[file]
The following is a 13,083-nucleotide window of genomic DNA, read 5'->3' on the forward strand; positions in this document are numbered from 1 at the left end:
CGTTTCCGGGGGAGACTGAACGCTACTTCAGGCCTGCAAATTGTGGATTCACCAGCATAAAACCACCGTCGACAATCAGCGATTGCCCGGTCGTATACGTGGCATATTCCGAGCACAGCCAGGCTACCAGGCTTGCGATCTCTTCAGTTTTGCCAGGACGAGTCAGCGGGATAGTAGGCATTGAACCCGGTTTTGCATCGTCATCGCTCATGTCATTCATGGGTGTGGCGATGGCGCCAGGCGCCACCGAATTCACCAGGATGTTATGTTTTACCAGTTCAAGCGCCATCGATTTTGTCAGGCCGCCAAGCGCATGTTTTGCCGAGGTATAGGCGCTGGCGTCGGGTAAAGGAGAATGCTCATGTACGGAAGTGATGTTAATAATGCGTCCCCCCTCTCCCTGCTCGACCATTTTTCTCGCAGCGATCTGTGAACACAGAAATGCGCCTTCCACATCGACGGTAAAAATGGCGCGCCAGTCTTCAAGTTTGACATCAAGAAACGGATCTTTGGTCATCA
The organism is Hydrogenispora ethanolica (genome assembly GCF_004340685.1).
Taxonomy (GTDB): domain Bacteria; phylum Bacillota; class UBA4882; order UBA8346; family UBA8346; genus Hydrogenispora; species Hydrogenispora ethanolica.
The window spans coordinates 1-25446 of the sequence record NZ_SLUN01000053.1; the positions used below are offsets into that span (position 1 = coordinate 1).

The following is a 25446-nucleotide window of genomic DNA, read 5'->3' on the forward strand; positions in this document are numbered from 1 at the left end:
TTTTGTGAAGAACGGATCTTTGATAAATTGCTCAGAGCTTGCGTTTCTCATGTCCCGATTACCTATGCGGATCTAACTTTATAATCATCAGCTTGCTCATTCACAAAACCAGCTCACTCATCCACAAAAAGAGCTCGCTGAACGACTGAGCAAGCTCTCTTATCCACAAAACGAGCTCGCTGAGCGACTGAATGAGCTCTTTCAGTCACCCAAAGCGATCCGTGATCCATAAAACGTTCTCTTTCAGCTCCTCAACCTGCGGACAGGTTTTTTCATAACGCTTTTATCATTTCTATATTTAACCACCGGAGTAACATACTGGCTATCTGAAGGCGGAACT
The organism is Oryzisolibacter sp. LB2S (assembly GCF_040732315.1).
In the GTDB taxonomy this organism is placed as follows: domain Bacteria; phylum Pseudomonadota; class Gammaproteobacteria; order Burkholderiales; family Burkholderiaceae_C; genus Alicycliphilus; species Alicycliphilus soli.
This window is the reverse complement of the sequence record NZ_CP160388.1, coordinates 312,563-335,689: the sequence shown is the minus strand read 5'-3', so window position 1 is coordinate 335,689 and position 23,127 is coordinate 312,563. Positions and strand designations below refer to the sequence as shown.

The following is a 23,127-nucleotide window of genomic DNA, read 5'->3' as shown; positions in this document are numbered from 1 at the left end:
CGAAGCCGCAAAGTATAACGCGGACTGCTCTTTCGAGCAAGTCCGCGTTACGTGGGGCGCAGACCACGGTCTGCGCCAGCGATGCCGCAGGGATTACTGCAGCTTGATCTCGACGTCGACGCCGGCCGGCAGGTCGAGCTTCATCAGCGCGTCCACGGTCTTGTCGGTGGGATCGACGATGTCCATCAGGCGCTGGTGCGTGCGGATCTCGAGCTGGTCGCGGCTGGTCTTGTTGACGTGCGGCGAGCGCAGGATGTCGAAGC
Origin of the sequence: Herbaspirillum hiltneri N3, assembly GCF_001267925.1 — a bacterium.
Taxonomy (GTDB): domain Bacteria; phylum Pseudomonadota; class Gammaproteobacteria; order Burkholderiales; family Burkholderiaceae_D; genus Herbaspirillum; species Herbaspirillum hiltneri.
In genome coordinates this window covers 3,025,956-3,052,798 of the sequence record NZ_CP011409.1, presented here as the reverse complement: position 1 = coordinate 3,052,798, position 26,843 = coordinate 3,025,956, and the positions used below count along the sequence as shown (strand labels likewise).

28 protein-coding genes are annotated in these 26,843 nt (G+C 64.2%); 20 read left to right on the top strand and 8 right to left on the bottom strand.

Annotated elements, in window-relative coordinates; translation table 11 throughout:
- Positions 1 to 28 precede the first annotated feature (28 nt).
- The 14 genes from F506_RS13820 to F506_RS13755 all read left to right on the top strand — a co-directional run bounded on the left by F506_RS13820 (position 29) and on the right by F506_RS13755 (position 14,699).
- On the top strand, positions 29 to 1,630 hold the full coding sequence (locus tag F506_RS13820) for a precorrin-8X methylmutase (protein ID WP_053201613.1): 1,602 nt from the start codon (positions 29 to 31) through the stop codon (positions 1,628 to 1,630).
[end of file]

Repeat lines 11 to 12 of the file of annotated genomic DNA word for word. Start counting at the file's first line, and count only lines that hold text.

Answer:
The following is a 23,127-nucleotide window of genomic DNA, read 5'->3' as shown; positions in this document are numbered from 1 at the left end:
CGAAGCCGCAAAGTATAACGCGGACTGCTCTTTCGAGCAAGTCCGCGTTACGTGGGGCGCAGACCACGGTCTGCGCCAGCGATGCCGCAGGGATTACTGCAGCTTGATCTCGACGTCGACGCCGGCCGGCAGGTCGAGCTTCATCAGCGCGTCCACGGTCTTGTCGGTGGGATCGACGATGTCCATCAGGCGCTGGTGCGTGCGGATCTCGAGCTGGTCGCGGCTGGTCTTGTTGACGTGCGGCGAGCGCAGGATGTCGAAGC